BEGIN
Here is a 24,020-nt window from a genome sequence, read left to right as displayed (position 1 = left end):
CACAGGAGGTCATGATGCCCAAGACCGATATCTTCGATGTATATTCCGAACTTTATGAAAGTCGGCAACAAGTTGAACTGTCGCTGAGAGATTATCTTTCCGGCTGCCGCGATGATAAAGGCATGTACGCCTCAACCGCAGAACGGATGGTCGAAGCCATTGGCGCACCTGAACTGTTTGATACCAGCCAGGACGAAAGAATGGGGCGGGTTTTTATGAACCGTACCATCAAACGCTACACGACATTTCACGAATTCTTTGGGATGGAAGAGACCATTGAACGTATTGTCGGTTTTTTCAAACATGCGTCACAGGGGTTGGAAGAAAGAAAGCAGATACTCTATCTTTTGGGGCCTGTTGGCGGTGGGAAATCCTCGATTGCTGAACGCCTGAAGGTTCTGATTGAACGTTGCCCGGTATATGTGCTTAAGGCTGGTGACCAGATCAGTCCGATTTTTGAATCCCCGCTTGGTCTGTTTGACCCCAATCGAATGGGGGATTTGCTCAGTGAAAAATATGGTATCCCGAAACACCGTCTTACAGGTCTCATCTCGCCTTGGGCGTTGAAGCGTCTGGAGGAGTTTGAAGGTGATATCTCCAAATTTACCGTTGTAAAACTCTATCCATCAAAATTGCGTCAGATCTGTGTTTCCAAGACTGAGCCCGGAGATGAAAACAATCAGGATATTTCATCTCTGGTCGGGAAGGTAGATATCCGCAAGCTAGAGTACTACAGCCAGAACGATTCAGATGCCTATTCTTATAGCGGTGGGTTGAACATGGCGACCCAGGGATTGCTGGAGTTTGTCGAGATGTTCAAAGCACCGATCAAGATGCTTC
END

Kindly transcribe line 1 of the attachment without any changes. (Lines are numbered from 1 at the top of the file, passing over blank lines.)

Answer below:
Here is a 24,020-nt window from a genome sequence, read left to right as displayed (position 1 = left end):